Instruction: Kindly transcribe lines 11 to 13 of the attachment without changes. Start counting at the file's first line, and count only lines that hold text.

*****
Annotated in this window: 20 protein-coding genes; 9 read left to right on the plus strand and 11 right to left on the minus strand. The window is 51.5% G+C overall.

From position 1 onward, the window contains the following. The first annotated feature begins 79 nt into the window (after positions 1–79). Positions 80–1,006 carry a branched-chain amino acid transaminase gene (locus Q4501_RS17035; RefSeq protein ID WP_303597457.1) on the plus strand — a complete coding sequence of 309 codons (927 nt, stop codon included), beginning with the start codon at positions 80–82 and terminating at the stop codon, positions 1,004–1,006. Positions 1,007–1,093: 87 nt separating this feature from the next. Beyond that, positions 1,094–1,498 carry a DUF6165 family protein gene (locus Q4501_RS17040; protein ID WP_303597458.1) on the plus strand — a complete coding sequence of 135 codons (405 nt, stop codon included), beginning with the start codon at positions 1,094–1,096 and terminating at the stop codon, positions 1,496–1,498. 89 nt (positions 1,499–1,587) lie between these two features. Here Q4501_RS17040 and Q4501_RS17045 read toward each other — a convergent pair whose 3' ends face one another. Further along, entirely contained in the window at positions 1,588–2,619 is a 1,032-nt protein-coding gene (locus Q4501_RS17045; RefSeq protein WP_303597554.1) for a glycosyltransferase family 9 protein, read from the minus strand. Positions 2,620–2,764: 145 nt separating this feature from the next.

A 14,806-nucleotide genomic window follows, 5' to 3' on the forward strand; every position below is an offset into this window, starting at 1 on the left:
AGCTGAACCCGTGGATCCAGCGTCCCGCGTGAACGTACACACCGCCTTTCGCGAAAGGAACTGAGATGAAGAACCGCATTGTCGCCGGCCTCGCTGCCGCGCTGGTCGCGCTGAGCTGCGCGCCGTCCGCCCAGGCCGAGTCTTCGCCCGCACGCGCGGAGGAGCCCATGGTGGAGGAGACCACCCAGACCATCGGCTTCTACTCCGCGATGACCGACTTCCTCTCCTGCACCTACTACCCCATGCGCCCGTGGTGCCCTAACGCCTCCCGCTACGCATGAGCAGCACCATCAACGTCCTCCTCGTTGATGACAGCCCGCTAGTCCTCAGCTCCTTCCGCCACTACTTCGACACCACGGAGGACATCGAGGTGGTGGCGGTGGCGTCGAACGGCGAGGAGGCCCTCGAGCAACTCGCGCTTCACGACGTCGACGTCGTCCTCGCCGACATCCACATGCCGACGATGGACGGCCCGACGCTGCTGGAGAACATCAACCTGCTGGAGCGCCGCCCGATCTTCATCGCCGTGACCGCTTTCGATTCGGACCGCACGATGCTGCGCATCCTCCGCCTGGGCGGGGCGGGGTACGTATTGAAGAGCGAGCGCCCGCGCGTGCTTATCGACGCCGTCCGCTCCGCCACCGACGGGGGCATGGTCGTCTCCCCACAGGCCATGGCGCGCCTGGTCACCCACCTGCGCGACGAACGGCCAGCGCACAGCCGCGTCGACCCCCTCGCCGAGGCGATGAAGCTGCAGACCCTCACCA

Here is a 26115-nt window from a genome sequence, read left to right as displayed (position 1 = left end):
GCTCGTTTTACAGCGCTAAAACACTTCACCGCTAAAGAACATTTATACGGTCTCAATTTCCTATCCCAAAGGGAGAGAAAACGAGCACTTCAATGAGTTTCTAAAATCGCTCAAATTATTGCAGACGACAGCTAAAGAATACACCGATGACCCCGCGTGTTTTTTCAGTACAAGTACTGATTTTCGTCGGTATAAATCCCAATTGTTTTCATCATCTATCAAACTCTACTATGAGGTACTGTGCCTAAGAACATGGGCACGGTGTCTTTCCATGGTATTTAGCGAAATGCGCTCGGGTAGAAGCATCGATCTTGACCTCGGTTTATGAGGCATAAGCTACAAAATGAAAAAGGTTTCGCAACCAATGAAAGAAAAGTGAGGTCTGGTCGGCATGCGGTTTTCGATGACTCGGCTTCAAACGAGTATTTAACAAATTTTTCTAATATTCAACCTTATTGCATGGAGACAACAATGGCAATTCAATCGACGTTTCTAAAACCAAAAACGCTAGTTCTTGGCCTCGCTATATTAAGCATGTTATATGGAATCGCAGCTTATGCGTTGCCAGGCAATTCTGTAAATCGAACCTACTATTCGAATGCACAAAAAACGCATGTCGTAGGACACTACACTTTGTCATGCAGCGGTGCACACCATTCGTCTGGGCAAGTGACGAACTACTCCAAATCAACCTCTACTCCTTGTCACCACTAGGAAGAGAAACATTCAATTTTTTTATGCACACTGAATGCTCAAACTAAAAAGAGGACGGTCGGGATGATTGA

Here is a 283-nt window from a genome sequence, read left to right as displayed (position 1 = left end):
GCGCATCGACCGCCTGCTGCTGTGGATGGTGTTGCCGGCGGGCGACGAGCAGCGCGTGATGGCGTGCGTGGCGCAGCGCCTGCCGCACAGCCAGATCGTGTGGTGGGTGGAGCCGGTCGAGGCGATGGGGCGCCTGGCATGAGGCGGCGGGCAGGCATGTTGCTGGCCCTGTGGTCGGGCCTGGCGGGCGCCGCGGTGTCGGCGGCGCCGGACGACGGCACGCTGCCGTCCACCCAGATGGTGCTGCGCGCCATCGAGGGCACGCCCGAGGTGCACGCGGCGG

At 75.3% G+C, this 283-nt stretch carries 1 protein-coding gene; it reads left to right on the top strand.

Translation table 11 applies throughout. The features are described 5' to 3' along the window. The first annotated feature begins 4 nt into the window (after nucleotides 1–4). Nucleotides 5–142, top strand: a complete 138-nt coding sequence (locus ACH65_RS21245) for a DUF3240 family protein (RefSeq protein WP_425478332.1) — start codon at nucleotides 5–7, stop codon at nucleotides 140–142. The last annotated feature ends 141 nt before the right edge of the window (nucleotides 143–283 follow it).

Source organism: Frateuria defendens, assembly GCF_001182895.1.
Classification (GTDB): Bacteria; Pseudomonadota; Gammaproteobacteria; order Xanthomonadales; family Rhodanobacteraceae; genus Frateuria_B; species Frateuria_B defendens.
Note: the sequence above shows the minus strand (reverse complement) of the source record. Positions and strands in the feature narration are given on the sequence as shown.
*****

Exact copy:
Source organism: Frateuria defendens, assembly GCF_001182895.1.
Classification (GTDB): Bacteria; Pseudomonadota; Gammaproteobacteria; order Xanthomonadales; family Rhodanobacteraceae; genus Frateuria_B; species Frateuria_B defendens.
Note: the sequence above shows the minus strand (reverse complement) of the source record. Positions and strands in the feature narration are given on the sequence as shown.